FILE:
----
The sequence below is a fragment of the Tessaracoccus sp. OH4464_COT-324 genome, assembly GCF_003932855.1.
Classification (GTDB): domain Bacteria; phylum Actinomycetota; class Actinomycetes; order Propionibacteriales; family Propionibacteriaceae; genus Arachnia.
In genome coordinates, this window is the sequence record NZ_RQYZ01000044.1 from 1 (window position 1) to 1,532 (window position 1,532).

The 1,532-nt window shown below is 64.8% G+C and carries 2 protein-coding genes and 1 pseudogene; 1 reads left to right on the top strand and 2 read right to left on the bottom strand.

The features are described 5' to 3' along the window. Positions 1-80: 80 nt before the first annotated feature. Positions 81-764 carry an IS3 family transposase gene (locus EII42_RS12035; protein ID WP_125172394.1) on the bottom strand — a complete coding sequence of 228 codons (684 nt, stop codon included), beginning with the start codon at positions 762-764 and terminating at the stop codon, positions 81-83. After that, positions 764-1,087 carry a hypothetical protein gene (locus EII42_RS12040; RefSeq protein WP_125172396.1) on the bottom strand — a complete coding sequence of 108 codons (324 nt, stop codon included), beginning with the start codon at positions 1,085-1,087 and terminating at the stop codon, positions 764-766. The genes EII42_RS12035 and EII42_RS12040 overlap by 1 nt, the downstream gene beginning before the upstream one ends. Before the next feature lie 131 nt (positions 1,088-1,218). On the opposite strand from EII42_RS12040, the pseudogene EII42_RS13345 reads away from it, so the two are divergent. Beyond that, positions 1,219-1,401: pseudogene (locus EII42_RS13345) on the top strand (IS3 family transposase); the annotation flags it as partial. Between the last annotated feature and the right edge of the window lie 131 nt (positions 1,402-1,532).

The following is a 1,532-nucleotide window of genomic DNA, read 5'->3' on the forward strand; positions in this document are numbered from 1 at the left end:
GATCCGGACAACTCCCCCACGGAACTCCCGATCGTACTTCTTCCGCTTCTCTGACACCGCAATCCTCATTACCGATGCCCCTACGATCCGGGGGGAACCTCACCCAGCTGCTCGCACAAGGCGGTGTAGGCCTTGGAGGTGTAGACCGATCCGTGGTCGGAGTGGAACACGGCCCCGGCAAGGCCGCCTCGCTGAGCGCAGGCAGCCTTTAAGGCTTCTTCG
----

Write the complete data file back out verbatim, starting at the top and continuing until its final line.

The sequence below is a fragment of the Tessaracoccus sp. OH4464_COT-324 genome, assembly GCF_003932855.1.
Classification (GTDB): domain Bacteria; phylum Actinomycetota; class Actinomycetes; order Propionibacteriales; family Propionibacteriaceae; genus Arachnia.
In genome coordinates, this window is the sequence record NZ_RQYZ01000044.1 from 1 (window position 1) to 1,532 (window position 1,532).

The 1,532-nt window shown below is 64.8% G+C and carries 2 protein-coding genes and 1 pseudogene; 1 reads left to right on the top strand and 2 read right to left on the bottom strand.

The features are described 5' to 3' along the window. Positions 1-80: 80 nt before the first annotated feature. Positions 81-764 carry an IS3 family transposase gene (locus EII42_RS12035; protein ID WP_125172394.1) on the bottom strand — a complete coding sequence of 228 codons (684 nt, stop codon included), beginning with the start codon at positions 762-764 and terminating at the stop codon, positions 81-83. After that, positions 764-1,087 carry a hypothetical protein gene (locus EII42_RS12040; RefSeq protein WP_125172396.1) on the bottom strand — a complete coding sequence of 108 codons (324 nt, stop codon included), beginning with the start codon at positions 1,085-1,087 and terminating at the stop codon, positions 764-766. The genes EII42_RS12035 and EII42_RS12040 overlap by 1 nt, the downstream gene beginning before the upstream one ends. Before the next feature lie 131 nt (positions 1,088-1,218). On the opposite strand from EII42_RS12040, the pseudogene EII42_RS13345 reads away from it, so the two are divergent. Beyond that, positions 1,219-1,401: pseudogene (locus EII42_RS13345) on the top strand (IS3 family transposase); the annotation flags it as partial. Between the last annotated feature and the right edge of the window lie 131 nt (positions 1,402-1,532).

The following is a 1,532-nucleotide window of genomic DNA, read 5'->3' on the forward strand; positions in this document are numbered from 1 at the left end:
GATCCGGACAACTCCCCCACGGAACTCCCGATCGTACTTCTTCCGCTTCTCTGACACCGCAATCCTCATTACCGATGCCCCTACGATCCGGGGGGAACCTCACCCAGCTGCTCGCACAAGGCGGTGTAGGCCTTGGAGGTGTAGACCGATCCGTGGTCGGAGTGGAACACGGCCCCGGCAAGGCCGCCTCGCTGAGCGCAGGCAGCCTTTAAGGCTTCTTCG